Aches on a Plane
Recently, I was waiting for a flight on American Airlines, departing from West Palm Beach, and standing around the gate area. It was during the holidays, so the gate agent made the usual announcements about the scarcity of overhead bins and how many of us would have the carry-ons snatched from our cold, dry-skinned hands and checked with the other luggage. To me, that meant all my valuables would soon disappear into the damp hands of the Palm Beach International luggage handlers or their corresponding brothers and sisters located at DFW International Airport. (I’ve never had anything stolen mainly because I guard my carry-on as if it’s holding a heart for transplanting.)
After hearing this announcement, I glanced at my boarding pass to find I was in Group 5. Since there are nine boarding groups on American Airlines, I thought I might find a space for my carry-on. This was critical, especially since I carried a computer bag that would go under the seat in front of me. Still, I was worried.
As I elbowed and jockeyed for position at the gate with the rest of my fellow passengers, I heard a loud voice from behind me, shouting, “Clear a path, please!”
Spinning around, I saw a man pushing an aching woman in a wheelchair. They had numerous carry-ons fastened to the wheelchair, which cut a wide swath through the potential passengers. Behind them was another wheelchair pushed by an airport employee. As we parted like the Red Sea, eight more wheelchairs arrived, some with spouses or fellow travelers, and others with airport employees. All of them had plenty of carry-on luggage.
I studied these disabled and infirm individuals, thankful I wasn’t one of them. Yet I wondered if perhaps one day, I may have to take my seat in a wheelchair. I shuddered at the thought.
When the announcement was made for pre-boards, including passengers who needed assistance getting down the ramp, these ten wheelchairs and their accompanying attendants started moving, disappearing from sight. Only after the ten empty wheelchairs returned to the boarding area did the agent call for Group 1. I took a deep breath and prayed it would work out for me.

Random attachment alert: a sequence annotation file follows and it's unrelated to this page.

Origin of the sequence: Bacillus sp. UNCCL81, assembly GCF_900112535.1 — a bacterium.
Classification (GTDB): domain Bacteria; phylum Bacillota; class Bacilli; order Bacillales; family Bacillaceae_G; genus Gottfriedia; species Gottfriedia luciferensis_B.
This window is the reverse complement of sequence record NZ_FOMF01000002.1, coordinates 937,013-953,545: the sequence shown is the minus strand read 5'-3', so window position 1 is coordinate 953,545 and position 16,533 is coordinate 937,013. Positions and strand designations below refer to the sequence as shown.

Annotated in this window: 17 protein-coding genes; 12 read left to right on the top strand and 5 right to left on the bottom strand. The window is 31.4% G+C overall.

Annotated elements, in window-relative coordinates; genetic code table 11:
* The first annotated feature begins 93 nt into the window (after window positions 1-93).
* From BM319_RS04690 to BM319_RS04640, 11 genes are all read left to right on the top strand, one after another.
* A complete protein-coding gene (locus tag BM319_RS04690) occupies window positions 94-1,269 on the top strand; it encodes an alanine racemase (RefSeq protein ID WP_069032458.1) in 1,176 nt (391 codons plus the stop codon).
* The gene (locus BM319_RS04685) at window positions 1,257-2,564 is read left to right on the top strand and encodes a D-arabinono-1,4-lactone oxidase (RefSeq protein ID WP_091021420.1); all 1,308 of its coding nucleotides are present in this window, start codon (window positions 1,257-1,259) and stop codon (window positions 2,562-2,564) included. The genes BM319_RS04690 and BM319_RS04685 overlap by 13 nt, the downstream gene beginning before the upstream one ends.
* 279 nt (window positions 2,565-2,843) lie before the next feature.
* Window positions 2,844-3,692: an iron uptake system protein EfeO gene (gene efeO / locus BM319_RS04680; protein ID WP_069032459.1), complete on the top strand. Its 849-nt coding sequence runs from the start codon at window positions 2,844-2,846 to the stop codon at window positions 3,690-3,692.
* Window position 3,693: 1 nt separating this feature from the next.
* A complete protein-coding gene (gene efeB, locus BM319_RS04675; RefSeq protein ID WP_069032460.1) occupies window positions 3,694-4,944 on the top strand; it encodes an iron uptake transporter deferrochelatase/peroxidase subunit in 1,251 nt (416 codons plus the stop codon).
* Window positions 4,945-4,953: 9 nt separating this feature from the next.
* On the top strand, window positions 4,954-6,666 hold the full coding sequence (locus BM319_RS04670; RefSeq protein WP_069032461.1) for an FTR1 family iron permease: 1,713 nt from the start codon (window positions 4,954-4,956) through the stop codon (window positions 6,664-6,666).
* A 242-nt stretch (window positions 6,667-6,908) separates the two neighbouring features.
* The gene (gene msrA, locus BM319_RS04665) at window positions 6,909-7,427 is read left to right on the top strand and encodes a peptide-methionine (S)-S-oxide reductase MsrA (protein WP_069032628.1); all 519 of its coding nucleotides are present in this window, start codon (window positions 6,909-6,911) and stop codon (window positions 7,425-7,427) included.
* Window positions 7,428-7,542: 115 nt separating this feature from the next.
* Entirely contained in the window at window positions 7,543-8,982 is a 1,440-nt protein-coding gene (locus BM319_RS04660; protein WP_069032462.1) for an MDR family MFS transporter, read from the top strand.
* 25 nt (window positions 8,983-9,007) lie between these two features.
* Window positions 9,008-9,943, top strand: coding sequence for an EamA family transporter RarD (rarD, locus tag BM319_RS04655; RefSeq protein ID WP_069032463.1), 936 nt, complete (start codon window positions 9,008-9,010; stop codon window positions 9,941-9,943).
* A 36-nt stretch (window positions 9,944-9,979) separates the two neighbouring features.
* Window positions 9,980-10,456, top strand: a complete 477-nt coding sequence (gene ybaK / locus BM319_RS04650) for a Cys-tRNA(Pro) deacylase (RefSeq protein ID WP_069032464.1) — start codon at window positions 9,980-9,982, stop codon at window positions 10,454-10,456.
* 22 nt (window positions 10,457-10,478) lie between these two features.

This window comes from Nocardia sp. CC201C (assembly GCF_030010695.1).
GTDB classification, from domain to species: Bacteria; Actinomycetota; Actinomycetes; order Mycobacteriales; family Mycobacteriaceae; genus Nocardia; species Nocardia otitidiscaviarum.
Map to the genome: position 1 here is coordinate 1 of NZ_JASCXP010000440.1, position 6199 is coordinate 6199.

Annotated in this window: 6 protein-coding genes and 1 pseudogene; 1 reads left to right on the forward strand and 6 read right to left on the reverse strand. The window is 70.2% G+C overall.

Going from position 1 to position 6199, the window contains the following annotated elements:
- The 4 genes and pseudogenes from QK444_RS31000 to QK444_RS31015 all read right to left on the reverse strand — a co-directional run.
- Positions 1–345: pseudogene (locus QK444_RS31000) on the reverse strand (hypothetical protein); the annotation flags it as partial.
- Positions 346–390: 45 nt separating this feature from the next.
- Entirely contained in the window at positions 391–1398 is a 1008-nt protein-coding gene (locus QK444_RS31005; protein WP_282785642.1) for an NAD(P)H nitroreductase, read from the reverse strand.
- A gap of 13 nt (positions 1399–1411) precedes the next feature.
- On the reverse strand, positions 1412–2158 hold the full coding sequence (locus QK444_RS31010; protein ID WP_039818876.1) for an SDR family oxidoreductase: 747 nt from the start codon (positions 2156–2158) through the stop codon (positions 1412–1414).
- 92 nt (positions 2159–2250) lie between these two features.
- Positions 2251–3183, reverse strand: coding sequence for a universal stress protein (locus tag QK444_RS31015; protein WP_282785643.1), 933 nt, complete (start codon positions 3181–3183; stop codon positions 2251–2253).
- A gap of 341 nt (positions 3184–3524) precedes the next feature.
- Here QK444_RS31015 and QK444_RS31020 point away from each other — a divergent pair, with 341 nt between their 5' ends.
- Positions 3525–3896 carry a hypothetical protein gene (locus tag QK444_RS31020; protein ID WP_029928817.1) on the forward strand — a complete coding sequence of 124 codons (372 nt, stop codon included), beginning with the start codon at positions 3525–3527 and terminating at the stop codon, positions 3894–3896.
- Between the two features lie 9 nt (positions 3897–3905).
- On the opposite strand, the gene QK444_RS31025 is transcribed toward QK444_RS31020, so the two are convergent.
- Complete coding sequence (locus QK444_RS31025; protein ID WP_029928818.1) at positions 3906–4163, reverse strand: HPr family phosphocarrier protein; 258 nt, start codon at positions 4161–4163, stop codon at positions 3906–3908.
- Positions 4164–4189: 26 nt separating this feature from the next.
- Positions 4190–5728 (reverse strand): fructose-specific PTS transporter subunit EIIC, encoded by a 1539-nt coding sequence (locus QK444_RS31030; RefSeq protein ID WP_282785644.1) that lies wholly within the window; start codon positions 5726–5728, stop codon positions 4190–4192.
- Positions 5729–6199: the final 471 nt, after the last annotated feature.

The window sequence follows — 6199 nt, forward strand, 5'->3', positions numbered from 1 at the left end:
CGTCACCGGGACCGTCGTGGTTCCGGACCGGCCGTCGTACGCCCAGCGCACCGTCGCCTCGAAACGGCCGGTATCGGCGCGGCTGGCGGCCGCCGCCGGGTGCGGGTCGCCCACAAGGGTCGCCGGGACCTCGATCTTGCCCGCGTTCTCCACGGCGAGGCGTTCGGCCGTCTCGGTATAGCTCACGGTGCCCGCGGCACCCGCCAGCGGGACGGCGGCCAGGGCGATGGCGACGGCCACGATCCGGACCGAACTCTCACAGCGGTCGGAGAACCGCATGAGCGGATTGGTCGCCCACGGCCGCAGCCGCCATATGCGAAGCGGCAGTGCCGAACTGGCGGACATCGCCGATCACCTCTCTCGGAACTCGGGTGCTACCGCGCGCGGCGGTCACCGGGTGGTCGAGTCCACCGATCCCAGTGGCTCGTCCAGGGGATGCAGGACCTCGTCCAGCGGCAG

Thirty minutes later, I was fastened into my seat with my carry-on safely stored above me. I was lucky. Many of the passengers were forced to check their carry-ons. I’m sure this also meant a trip to the insurance company at the end of their journey.
But this story doesn’t end here. When the plane landed, I discovered a miracle had happened. That’s the only way I can describe it. Normally, the crippled and infirm passengers—the ten confined to wheelchairs—would have to sit tight while we raced past them, ripping through the aisle to disembark. Yet an unbelievable healing had overtaken these ten passengers. That’s because I was in row 26, at the back of the plane. This gave me a clear view of the rows in front of me. Instead of finding ten sad figures hunched over in their seats, waiting for the wheelchair that would take them to freedom, I found empty spaces. Yes, none of these ten pre-boarding characters needed a wheelchair to leave.
Really, it’s a miracle. And to make it even more fantastic, I spotted one of the crippled and infirm ladies beating a fast step down the aisle, pulling her carry-on behind her like it was full of feathers. On the ramp, I saw another former wheelchair-bound passenger with his spouse—the one who had pushed him onto the plane. He waltzed all the way to the baggage claim without any help whatsoever. This led me to the only conclusion a reasonable, law-abiding citizen can come to: They were miraculously healed!
There had to be a secret ingredient in the recycled air, or maybe the free sodas and water. Something!
Whatever it was, these ten people were completely healed. No longer would they need a wheelchair to board. They walked freely, towards a new life. It almost brought a tear to my eye. Almost.
Needless to say, I’m spreading the word to all my friends: Bring your tired, injured, huddled masses in wheelchairs to pre-boarding, and perhaps they will be healed. It’s worth a shot.